It's important for Apple not to think simply it can out-innovate Google.  iPhone OS that powers the iDevices is the key to everything at this point.  In 1984, it "thought different" with the Macintosh.  In 1997, Apple thought different with the iPhone.  

It's time for Apple to "think different" with the iPhone OS and change the dynamics of the mobile landscape again.

Personally, I'm glad there is a Google that is pushing Apple team so hard.

Tuesday, May 18, 2010

iPhone And iPad Taking Spotlight from Macbooks

It used to be that any time Apple introduces a new Macbook revision, it was cause for celebration in the blogosphere. These days, unless we get something extraordinary, you hear it for a day, maybe two, and it's back to iPhones, and now, iPads.

What does this say about the state of mobile computing? How about our expectations of of a digital mobile life?

Arguably, we are more excited about the next iPhone that we just were with the last Macbook Pro refresh and today's Macbook update. And believe me, the 2.4Ghz speed increase and a 43% uptick in battery life to 10 hours ain't nuthin' to sneeze at.

I am sure the Macbook will be a huge hit with the fans and anyone looking for a first rate laptop. Still, it isn't the huge attention draw it once was.

I do foresee a day when Apple blurs the line between the iPad and the low-end Macbook. How? Adding more traditional Macbook features to the iPad, such as camera and mouse support while simply killing off the Macbook all together.

iPads will be able to compete effectively with the low-end Windows laptops and the assortment of netbooks on the market. Furthermore, it will help Apple solidify its position as a provider that offers a range of mobile solutions based on the users specific needs.

What it does say about mobile computing is that we demand mobile to put a light device with a long battery life for consuming. While the iPad and iPhone are not perfection solutions for productivity in areas where you need a keyboard, Apple does offer solutions on that end.

I imagine the iPads to be more modular - Apple and 3rd party accessory makers will be able to offer modules to enhance users' needs. This may be the same for the iPhone and iPod Touch.

Macbooks and Macs remain integral parts of Apple's line-up but for now and likely from here on out, the iDevices will dominate the spotlight.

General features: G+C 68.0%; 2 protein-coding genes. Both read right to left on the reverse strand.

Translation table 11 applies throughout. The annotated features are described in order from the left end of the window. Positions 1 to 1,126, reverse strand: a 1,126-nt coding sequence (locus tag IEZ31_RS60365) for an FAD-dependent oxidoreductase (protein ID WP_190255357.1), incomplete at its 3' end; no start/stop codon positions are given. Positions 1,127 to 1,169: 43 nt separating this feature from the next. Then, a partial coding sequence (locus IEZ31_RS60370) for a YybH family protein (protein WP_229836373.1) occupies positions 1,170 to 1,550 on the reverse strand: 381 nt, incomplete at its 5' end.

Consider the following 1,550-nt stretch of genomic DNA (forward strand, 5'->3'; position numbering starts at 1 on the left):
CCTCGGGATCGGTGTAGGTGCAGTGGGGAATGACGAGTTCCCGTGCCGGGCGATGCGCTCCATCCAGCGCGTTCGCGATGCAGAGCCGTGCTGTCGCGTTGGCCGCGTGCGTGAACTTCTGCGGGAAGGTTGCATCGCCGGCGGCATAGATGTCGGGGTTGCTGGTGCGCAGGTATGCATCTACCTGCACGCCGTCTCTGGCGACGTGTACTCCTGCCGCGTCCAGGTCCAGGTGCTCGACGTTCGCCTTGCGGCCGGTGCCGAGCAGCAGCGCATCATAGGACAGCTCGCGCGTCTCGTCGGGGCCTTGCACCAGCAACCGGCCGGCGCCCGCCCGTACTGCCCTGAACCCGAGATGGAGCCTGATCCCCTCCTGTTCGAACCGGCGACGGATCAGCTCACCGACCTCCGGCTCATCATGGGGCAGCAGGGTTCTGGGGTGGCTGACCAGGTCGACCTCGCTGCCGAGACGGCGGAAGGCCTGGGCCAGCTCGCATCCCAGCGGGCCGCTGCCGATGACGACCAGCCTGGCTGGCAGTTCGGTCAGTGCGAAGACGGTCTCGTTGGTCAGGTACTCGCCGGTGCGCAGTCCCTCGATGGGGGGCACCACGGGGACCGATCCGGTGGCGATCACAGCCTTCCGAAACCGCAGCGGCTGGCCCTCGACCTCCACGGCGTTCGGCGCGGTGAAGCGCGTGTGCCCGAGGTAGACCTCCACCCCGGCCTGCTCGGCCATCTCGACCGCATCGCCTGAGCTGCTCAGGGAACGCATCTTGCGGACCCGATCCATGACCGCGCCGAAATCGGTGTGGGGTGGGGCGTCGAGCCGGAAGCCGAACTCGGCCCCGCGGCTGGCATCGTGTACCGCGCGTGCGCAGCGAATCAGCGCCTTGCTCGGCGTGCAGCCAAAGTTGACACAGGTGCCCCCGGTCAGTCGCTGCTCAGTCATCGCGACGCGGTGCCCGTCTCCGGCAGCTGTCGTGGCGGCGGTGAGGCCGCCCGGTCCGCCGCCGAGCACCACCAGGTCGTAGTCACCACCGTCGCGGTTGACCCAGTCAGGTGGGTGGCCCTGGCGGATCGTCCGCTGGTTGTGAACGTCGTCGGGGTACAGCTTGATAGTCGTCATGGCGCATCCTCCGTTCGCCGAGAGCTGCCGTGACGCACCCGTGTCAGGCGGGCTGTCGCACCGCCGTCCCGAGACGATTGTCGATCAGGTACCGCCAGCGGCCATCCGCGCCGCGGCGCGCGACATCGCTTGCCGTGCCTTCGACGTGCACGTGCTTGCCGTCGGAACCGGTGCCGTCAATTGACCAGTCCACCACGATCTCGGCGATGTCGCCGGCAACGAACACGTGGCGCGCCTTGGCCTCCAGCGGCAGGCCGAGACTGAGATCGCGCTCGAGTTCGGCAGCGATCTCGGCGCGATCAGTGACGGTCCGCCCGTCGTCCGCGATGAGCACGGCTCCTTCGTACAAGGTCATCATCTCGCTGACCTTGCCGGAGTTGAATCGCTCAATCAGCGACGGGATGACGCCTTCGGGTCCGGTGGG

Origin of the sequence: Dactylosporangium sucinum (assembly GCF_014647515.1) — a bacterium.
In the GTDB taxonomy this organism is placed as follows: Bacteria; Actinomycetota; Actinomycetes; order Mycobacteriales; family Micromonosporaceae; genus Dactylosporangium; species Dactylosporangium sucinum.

Don't despair, my fellow mobile warriors, this is a good thing. Perhaps this is why in a recent e-mail spat with Gawker, Steve Jobs said PC guys are feeling like things are slipping away from them.

Steve is right.

Tuesday, May 11, 2010

My Tweets About Apple, AT&T, and the iPhone

This is today’s blog-tweets on the iPhone. It’s incredible how stories on Apple suddenly have a life of its own.

But that’s because Apple is a beloved company that came out with product after product that changes the computing and mobile experiences. Most of us, mobile warriors, like it.

Of course, there are those out there will unwilling or unable to accept it. If even you aren’t fine with how Apple does its business (which is to make money), you have to at least appreciate what they’ve done to shake things up.

The latest story is Apple’s contract with AT&T and that has provided the Internet a lot of posts, clicks, and ads. Fine with me.

Now the tweets:

iPhone: lots of reports on Apple_AT&T contract. Engadget found court documents declaring the contract was for 5-years, through 2012. (part 1)

iPhone: USA Today previously reported contract ended in 2009 but AT&T negotiated extension. No one will know for sure. . (part 2)

iPhone: 5-year old contract between Apple-AT&T might be old and things could have changed in between. Opt-out clauses. . (part 3)

iPhone: Speculation that the great iPad data plan from AT&T was a concession to Apple to extend iPhone exclusivity. . (part 4)

iPhone: Maybe AT&T will get newer iPhone while other carriers will have to wait 3-6 months down the road to avoid mass exodus. . (part 5)

iPhone: Could be Jobs hate VWso much that they’ll never see the iPhone. Could be true if Sprint & T-Mobile gets it first (part 6)

iPhone: Based on the past, we are less than 2 months away from seeing the 4th gen iphone. Not an iPhone based on 4G wireless (part 7)

iPhone: Gizmodo’s exposure of the next iPhone could have accelerated 4th gen iPhone launch (part 8)

iPhone: there is a video of 4th gen iPhone assembly that looks like the one exposed by Gizmodo (part 9)

iPhone: New iPhone should be out for $199 base. Hope to see iPhone 3G for $49 or free, iPhone 3GS for $99. (part 10)

iPhone: I still believe we’ll see the iPhone on T-Mobile before VW or Sprint (part 11)

iPhone: Crunchgear sayz VW is working on their iPhone ad campaign for later in the summer (part 12)

Monday, May 10, 2010

4th Gen iPhone Assembly Footage

I just stumbled across this video on The Unofficial Apple Weblog that shows some guy assembling the next generation iPhone.

For the most part, I don't like trafficking in rumors but given the similar looks between this device and the one Gizmodo uncovered (bought, stolen), it's a lock. It's not a rumor.

The only thing that matters really is when we'll see this device. Any guesses?

more at TUAW.

Sunday, May 9, 2010

Mobile Rights - Tethering

If mobile has its own version of the Bill of Rights, tethering ought to be like the third or fourth amendment guaranteeing this right.